of mere "persons" to the special station of being
"the accused"? The standard statement for
acquisition of "accused" status is United
States v. Gouveia, 467 U.S. 180, 187, 104 S.Ct. 2292, 81
L.Ed.2d 146 (1984):
[A] person's Sixth and Fourteenth Amendment right to
counsel attaches only at or after the time that adversary
judicial proceedings have been initiated against him.
In further explanation of how "adversary judicial
proceedings have been initiated, " the Court
elaborated that such initiation occurs "by way of formal
charge, preliminary hearing, indictment, information, or
arraignment." 467 U.S. at 188, 104 S.Ct. 2292. As
Moran v. Burbine, 475 U.S. 412, 430, 106 S.Ct. 1135,
89 L.Ed.2d 410 (1986), emphatically points out, the fact
that one has privately retained a lawyer does not trigger the
Sixth Amendment right to counsel. Only the honorific of
"accused" can do that.
Investigative Procedure Versus A Prosecutorial
rite of passage by which the State commits itself to a
criminal trial of "the accused, " moreover, is not
an investigative step or function but a formal prosecutorial
commitment. On August 10, 2014, to be sure, the police filed
a Statement of Charges with a District Court Commissioner,
charging the appellant with murder and asking for an arrest
warrant. The Commissioner signed the Statement of Charges and
issued the arrest warrant. That, however, was a preliminary
investigative function and not a formal commitment to
prosecution. The appellant was not yet in custody and would
not be in custody for more than another month. A formal
commitment to prosecute can only be made 1) by the Grand
Jury, by filing an indictment; 2) by the State's
Attorney, by filing a criminal information; or 3) in rarer
cases, by the filing of the ultimate pleading, the official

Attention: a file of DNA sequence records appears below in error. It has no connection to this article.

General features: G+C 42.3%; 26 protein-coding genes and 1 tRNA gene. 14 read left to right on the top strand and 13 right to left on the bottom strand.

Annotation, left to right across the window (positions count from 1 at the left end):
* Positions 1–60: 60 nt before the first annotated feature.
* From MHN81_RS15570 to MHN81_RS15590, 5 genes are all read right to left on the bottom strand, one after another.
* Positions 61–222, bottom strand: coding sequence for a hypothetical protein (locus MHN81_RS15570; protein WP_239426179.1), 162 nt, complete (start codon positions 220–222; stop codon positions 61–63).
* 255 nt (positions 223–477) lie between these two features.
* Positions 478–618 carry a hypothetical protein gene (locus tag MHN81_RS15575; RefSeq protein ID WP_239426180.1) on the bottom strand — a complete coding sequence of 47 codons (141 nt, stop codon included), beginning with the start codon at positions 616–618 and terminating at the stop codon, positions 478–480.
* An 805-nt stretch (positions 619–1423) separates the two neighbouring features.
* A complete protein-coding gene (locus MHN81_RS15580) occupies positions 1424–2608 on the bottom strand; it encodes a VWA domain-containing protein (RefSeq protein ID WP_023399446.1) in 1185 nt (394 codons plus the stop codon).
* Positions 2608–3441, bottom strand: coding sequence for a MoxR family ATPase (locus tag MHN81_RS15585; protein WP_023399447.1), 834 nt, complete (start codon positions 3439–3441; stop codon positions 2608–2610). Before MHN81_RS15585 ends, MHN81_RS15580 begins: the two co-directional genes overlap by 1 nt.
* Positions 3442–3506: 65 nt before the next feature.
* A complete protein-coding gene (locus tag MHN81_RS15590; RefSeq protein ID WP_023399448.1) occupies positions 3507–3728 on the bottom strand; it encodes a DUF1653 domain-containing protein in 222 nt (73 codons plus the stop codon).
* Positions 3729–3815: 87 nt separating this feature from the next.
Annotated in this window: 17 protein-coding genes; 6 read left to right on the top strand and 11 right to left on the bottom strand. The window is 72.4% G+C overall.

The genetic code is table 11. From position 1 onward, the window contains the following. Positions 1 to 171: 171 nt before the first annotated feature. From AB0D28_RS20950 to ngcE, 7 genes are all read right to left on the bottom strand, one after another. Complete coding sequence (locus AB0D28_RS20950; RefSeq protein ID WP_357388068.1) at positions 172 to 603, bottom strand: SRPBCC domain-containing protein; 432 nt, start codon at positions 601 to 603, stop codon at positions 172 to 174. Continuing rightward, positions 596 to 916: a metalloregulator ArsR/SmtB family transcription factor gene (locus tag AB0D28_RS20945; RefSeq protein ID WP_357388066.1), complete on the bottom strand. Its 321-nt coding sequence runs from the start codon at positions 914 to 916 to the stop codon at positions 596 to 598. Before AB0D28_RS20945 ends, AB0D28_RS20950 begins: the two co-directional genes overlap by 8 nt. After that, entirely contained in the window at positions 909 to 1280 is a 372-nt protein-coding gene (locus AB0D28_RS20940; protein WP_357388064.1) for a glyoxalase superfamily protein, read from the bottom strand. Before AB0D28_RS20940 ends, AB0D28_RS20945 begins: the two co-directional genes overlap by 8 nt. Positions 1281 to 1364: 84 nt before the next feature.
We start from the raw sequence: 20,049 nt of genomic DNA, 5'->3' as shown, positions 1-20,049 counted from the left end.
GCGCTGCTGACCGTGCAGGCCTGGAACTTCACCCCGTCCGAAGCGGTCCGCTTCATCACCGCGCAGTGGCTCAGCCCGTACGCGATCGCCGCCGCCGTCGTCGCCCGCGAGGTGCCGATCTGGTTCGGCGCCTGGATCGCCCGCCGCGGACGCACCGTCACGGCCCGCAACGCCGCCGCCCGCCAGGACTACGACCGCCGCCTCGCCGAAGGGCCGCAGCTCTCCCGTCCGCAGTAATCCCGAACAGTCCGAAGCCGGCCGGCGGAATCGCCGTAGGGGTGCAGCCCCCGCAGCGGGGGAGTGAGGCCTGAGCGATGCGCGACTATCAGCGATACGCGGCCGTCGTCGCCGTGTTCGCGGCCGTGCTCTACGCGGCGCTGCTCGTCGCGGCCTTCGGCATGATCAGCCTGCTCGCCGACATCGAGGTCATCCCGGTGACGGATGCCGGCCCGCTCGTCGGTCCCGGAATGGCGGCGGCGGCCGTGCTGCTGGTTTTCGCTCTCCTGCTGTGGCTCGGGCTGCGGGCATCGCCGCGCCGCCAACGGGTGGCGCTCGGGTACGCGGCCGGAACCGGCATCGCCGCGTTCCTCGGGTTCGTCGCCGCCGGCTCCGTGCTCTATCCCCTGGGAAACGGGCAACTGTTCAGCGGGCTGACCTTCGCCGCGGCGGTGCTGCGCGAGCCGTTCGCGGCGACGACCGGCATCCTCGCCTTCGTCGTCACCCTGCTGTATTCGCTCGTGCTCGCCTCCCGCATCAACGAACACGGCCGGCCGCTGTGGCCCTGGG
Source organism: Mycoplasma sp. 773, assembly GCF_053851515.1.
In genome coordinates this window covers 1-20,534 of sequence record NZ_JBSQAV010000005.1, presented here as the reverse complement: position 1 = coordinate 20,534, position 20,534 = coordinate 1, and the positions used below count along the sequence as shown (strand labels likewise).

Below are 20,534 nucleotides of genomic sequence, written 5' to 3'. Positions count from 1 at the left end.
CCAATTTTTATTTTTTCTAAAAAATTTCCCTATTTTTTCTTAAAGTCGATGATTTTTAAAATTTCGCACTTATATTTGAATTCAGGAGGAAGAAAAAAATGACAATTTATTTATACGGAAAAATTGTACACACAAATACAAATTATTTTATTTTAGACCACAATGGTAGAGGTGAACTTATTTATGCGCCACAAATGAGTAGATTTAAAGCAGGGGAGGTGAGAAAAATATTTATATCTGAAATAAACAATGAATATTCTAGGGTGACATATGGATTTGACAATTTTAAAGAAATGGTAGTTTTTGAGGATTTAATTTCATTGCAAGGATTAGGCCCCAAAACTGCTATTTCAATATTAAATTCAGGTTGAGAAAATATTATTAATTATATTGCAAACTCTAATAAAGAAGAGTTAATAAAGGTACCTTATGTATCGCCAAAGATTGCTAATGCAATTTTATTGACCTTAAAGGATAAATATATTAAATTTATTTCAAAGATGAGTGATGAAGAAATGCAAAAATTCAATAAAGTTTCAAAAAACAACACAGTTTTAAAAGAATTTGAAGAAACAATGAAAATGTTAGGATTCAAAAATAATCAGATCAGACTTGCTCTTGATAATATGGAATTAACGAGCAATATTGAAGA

document on which a defendant could be tried in a lower court
Supreme Court explained in Kirby v. Illinois, 406
U.S. 682, 689, 92 S.Ct. 1877, 32 L.Ed.2d 411 (1972), "it
is only then that the government has committed itself to
prosecute, and only then that the adverse positions of
government and defendant have solidified." See also
United States v. Gouveia, 467 U.S. 180, 187, 104 S.Ct.
2292, 81 L.Ed.2d 146 (1984). Citing Kirby, the Court
of Appeals in State v. Gee, 298 Md. 565, 574, 471
A.2d 712 (1984), spoke to the same effect.
[W]hen the defendant cannot be tried under the
warrant-statement of charges he is not held to answer a
criminal charge on the basis of that document. Its
issuance does not mark the onset of formal prosecutorial
proceedings to which the Sixth Amendment guarantee is
applicable, nor has the putative defendant thereby become an
Webster v. State, 299 Md. 581, 474 A.2d 1305 (1984),
the Court of Appeals held that a defendant was not yet an
"accused" and, therefore, did not possess a Sixth
Amendment right to counsel at a police line-up,
notwithstanding the fact that a "Statement of Charges
and the arrest warrant were issued prior to the lineup."
The Court of Appeals held that neither qualified as a
The Statement of Charges charged Webster with first degree
rape. That felony is within the exclusive jurisdiction of the
circuit court, and, therefore, the Statement of Charges
did not constitute a charging document under which a
defendant may be tried.
299 Md. at 611 (emphasis supplied). In the present case, the
words of State v. Gee, 298 Md. at 574, are
The State has not by the issuance of such a warrant-statement
of charges committed itself to prosecute. Before it can
proceed the grand jury must indict or the State's
Attorney must file an information. Neither is obliged to
appellant thus did not become an "accused" on
August 10, 2014. He did not become an "accused"
until he was indicted on November 18, 2014.